Thoughts from the Poets, Prophets and Preachers Conference

Bell argued that the sermon is an artform in need of reclaiming. The sermon should prompt people to some sort of action, or it should warn people of their behaviors or it should invite people into movement that is already taking place. Look at Jesus’ first sermon: “All the people in the synagogue were furious when they heard this. They got up, drove him out of the town, and took him to the brow of the hill on which the town was built, in order to throw him off the cliff” (Luke 4:28-29, TNIV).

Have you ever had that kind of reaction?

Bell said, “If after your first sermon, nobody tried to kill you—then you’re doing alright.”

But maybe we should be preaching more to incite and instigate.

This last July I had the privilege of attending Rob Bell’s Poets, Prophets, Preachers conference in Grand Rapids, Mich. It was a three-day seminar for teachers, preachers, speakers, leaders and pastors serious about reclaiming the ancient practice known as “giving the sermon.”

Because let’s face it: Why would anyone want to give a sermon? The very word “sermon” recalls falling asleep in wooden pews, droning voices, suits, hairspray and checking your watch as you begin the infamous countdown to lunch. Sermons aren’t very exciting, they aren’t very passionate and they certainly don’t incite movement.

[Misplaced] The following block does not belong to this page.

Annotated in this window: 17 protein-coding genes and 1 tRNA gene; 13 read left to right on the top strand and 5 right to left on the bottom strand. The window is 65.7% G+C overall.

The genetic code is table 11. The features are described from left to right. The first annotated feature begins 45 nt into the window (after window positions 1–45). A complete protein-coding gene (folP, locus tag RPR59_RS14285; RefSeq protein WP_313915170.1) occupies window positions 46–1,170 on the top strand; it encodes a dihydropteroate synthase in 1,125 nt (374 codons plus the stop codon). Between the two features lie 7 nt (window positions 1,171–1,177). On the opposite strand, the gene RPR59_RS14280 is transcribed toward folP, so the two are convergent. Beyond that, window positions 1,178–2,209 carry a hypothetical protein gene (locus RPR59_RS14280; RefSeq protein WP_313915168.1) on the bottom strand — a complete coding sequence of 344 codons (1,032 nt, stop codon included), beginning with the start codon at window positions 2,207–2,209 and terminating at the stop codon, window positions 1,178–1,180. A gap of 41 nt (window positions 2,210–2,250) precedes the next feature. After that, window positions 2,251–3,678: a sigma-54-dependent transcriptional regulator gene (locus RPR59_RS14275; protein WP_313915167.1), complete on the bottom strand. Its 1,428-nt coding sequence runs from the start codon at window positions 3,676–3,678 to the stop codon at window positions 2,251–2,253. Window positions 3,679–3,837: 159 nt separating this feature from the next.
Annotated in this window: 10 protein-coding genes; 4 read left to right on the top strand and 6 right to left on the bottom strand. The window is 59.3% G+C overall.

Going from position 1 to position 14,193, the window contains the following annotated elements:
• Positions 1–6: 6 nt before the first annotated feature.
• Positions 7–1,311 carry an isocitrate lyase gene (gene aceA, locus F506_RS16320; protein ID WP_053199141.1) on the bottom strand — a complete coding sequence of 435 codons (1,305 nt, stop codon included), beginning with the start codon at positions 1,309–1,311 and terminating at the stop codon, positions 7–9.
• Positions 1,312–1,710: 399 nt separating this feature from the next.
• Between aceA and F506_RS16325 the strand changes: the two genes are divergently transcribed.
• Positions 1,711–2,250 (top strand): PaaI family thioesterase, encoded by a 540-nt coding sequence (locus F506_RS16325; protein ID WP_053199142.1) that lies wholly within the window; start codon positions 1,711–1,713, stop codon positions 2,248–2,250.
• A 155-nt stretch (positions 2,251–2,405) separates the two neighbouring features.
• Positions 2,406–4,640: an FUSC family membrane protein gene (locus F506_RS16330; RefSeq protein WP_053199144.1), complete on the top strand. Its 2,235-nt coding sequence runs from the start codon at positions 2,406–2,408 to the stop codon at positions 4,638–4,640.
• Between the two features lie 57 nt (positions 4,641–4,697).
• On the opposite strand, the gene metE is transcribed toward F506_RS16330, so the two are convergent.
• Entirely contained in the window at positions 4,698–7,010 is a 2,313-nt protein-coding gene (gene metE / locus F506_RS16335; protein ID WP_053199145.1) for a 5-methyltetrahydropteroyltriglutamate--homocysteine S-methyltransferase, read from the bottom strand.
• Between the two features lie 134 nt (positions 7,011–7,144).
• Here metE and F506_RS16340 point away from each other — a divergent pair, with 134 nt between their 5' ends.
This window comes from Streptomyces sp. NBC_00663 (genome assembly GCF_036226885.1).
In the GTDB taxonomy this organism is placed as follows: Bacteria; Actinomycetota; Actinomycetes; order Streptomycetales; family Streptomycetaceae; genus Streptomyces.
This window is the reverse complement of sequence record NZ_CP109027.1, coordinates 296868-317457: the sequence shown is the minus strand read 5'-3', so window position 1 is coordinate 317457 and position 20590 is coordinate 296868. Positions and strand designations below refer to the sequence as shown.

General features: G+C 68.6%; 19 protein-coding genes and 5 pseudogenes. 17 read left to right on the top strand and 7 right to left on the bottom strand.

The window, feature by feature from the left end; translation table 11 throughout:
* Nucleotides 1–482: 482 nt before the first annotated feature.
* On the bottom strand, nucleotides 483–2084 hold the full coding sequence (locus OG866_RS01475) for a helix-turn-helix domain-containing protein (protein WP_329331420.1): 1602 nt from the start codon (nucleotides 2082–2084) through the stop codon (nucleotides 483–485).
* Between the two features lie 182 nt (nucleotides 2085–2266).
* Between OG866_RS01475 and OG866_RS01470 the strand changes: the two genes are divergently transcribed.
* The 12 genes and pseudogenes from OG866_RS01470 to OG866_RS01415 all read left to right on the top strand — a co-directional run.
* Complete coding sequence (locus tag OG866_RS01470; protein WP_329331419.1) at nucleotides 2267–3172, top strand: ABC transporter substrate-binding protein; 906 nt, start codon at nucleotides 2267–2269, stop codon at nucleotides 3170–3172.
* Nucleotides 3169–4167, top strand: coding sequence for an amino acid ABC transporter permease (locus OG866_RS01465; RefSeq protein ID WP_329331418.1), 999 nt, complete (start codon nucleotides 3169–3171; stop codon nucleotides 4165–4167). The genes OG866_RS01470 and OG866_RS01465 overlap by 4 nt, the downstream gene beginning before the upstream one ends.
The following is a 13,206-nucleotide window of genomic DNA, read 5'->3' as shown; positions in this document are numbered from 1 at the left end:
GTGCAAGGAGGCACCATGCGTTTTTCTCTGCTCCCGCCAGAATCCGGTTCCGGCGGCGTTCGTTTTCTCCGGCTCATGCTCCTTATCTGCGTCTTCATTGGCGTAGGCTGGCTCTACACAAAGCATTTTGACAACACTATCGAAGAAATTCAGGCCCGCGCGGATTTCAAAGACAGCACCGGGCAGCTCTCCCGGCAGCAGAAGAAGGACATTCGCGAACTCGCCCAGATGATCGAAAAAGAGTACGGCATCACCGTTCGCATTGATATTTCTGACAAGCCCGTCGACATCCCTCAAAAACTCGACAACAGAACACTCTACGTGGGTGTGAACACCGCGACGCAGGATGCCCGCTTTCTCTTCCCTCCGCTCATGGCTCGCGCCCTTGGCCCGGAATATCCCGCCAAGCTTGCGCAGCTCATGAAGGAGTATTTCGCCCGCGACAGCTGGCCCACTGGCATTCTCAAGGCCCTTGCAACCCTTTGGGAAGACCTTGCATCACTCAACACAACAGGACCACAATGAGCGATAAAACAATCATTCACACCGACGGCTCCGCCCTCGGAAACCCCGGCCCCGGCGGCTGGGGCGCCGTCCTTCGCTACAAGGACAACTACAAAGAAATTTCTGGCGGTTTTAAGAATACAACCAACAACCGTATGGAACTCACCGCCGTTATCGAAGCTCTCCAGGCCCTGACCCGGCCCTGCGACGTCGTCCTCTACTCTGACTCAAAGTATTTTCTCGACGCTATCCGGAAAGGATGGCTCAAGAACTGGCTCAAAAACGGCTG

I mean, when was the last time you heard someone at the church doors tell the preacher, “That was amazing, I’m going to go out right now and sell everything I own and move to Bombay!” Or, “I’m so convinced that I should love my neighbor, I am going to ask for forgiveness from everyone I have ever slandered … starting with you!”

No, it’s usually, “That was nice” or, “Good job.”

And if a sermon can simply be defined by the words “nice” or “good,” why do it? Why have a sermon at all? Because I have to admit, for a culture that seems to be embracing media and movies and the Internet, I’d have to agree.

I am just a little over 40 years old, and so I sit right on the fence of these two worlds. On the one hand, I would love to preach a tight 30-minute sermon with a little exposition thrown in, some application, three points, a joke about my kids and a nice “a-ha” closer. I’d love for people to exit the church, shake my hand and say, “Good job.” That’s the world in which I grew up.

On the other hand, I could also get excited about an interactive message that involved movies, insightful imagery, a beat poet, a guitar soloist and a ballerina all interpreting a parable from the Gospels, followed by a keenly edited video of me in some cityscape backdrop talking candidly to the camera.

And I would argue that for most, the sermon just seems like a giant chunk of time when nobody is participating [save one person] nobody’s voice is heard and nobody’s story is told. We preach “talks” but nobody is ever talking … just growing hungrier.

The sermon can also be misused at times. If giving is down, we should give a sermon on giving. If we have a building project, “I feel the Spirit moving me toward a sermon.” We preach “instructions” at people, and then feel let down when nobody stands up to follow, or give, or build.